Once when someone found out I was vegan they asked me: Don’t you miss cooked food?
Some people conflate a raw vegan diet with veganism in general, and I know some people who follow a raw vegan diet over simply being vegan for health reasons. I’m quite critical of the claims made by proponents of a raw food diet, and wanted to make a comment on it. If you disagree, please let me know ASAP so I can change my mind.
One of the core claims of the raw food movement is that cooking destroys some of the enzymes and nutrients in food, but there doesn’t seem to be any evidence behind this. Stomach acid destroys most of the enzymes in food anyway, and cooking food can often have a positive effect. For some examples:
Cooking tomatoes increases by five-fold the bioavailabilty of the antioxidant lycopene.
Cooking foods with beta-carotene (like squash and sweet potatoes) helps release their nutrients and makes them more absorbable.
Vegetables in the cruciferous vegetables family (kale, broccoli, cauliflower, cabbage, Brussel sprouts) contain goitrogen compounds, which in excess can contribute to hypothyroidism – but they are mostly deactivated by heat.
A 100 percent raw plant-based diet has been associated with a lower bone mass (though note this is from 1 study with a not very impressive sample size).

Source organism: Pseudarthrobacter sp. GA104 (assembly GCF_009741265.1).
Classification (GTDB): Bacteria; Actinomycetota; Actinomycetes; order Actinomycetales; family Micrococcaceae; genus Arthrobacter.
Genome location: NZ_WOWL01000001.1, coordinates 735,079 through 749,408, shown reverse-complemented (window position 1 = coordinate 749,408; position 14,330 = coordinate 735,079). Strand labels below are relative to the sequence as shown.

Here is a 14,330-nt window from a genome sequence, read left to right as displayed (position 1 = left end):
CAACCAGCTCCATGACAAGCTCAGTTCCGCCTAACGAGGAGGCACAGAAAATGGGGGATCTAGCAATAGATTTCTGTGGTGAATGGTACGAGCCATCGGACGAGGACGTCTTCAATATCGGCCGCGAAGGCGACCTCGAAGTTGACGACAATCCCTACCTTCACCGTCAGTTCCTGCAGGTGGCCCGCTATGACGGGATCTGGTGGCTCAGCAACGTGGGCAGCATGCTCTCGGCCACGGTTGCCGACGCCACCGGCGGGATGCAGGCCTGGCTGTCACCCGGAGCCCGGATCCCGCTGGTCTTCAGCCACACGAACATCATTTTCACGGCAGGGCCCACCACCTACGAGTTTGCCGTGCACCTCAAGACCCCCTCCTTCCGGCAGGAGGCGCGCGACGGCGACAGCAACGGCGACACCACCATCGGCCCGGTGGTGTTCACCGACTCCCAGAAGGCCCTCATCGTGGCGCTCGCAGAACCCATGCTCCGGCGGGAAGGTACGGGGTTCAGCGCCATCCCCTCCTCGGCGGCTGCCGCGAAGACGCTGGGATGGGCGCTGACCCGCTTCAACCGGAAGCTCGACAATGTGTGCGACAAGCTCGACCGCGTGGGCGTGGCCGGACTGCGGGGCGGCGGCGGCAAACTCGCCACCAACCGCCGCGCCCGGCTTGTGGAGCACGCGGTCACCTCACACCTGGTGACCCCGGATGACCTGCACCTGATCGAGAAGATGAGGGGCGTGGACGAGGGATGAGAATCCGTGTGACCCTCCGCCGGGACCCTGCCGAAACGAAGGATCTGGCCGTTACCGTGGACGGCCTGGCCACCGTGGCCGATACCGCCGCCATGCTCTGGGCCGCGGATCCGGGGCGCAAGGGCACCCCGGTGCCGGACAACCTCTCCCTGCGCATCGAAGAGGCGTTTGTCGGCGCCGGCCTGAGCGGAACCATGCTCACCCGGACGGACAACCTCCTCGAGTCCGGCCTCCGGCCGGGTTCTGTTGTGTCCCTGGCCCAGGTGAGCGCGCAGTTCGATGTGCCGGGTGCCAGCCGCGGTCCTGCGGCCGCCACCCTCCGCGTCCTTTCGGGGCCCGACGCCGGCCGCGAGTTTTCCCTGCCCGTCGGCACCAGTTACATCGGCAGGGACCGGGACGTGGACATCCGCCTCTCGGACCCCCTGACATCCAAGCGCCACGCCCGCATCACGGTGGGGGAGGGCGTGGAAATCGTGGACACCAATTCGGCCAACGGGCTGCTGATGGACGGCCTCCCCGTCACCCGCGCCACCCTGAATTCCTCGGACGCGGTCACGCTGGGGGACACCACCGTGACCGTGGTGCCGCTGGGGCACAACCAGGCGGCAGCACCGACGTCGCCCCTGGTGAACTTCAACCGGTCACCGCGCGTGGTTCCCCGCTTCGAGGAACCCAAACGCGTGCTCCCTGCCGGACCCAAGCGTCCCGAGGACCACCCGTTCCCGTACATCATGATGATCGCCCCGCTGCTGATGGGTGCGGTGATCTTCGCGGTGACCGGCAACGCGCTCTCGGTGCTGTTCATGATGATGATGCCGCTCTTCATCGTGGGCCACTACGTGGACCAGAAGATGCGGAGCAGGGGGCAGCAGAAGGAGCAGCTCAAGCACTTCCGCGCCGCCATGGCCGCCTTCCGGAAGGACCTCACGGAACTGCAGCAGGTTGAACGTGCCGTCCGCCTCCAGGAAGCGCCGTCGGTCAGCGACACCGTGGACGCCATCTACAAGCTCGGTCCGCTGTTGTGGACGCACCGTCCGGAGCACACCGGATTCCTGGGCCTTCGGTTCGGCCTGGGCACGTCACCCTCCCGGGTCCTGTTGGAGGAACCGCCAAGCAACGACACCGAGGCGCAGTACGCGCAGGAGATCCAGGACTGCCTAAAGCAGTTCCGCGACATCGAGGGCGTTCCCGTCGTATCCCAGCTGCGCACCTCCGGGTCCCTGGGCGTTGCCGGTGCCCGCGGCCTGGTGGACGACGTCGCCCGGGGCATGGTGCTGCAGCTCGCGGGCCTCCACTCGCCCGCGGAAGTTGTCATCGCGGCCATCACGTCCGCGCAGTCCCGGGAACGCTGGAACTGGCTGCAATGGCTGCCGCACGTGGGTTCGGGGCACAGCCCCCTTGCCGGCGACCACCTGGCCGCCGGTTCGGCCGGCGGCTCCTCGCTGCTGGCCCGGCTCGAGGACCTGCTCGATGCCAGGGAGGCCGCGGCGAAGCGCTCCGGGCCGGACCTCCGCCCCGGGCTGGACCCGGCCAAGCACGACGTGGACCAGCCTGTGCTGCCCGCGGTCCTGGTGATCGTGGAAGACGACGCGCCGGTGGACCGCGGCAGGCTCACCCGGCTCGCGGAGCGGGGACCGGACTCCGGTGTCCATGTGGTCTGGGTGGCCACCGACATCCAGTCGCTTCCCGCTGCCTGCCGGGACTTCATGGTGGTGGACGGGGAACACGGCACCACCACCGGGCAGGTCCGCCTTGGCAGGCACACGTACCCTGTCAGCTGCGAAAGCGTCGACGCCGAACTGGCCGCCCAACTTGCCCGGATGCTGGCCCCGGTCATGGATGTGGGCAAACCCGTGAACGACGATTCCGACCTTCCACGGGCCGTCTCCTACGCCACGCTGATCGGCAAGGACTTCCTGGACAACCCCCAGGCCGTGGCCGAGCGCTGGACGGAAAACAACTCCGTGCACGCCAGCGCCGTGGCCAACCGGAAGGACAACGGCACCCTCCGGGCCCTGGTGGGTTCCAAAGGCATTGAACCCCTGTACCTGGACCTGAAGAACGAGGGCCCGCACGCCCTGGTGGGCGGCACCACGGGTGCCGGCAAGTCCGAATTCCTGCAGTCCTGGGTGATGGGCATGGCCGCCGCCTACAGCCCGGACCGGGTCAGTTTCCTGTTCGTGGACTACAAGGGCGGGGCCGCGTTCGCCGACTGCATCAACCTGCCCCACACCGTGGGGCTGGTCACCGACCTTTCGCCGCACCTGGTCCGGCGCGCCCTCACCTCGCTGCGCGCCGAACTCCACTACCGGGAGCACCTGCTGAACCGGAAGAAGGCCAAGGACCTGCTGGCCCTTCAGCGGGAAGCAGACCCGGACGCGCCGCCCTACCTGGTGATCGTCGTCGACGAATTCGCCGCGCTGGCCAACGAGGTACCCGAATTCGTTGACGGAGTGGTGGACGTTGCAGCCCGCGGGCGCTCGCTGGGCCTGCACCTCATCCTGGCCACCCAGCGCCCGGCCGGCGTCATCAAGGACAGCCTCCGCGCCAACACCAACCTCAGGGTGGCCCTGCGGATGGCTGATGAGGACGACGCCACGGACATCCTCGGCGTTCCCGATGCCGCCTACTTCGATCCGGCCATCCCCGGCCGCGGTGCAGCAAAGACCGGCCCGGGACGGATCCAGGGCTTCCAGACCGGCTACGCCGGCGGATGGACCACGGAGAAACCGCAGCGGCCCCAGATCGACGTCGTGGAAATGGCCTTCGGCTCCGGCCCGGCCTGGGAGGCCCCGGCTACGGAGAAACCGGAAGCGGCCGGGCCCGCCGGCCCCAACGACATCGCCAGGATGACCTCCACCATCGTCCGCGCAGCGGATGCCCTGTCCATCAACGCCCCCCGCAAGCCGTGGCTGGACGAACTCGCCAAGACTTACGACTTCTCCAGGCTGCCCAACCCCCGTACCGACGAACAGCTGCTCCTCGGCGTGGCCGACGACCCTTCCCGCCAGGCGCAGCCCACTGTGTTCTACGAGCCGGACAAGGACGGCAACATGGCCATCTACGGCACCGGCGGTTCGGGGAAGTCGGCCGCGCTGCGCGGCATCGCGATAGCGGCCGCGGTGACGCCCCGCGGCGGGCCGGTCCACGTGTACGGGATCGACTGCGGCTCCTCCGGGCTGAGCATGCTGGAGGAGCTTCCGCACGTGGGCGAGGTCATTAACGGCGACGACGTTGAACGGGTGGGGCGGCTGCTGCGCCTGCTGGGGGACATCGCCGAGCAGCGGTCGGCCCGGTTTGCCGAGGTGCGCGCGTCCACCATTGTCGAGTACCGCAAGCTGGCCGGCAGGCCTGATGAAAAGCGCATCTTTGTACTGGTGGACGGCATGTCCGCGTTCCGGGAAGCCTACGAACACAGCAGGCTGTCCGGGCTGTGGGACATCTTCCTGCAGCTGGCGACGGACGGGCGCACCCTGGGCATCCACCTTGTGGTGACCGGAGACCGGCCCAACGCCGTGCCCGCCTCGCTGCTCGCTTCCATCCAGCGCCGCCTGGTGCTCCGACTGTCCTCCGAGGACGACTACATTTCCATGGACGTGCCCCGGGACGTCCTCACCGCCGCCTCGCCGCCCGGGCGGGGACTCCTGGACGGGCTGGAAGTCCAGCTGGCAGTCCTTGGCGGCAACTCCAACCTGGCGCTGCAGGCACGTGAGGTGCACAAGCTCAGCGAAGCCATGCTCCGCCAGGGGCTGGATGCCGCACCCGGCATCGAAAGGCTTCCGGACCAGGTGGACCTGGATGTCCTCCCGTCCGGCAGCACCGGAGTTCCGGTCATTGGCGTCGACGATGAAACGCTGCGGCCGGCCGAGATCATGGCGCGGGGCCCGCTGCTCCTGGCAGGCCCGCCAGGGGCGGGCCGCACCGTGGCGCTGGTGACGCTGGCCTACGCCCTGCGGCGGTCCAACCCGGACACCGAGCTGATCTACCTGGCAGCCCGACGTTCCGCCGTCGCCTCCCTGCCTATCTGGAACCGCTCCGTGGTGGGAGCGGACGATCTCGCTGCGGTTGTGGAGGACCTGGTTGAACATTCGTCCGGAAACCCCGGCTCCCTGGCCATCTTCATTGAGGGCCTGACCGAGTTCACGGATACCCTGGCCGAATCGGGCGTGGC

I’d say the only saving grace of a raw food (vegan) diet is that it forces you to consume a whole foods plant-based diet, which is more nutrient and less calorie dense than say a diet with many processed foods. There is nothing wrong with a processed food per se, but they typically have fewer nutrients and more calories, which can be a problem.
Of course, for me veganism has nothing to do with health. I happen to agree that avoiding animal products and eating more plant-based whole foods are generally beneficial for health, but if it were the opposite, I wouldn’t start including animal products in my diet for the same reason I wouldn’t start including human products in my diet if it turned out that were a little healthier.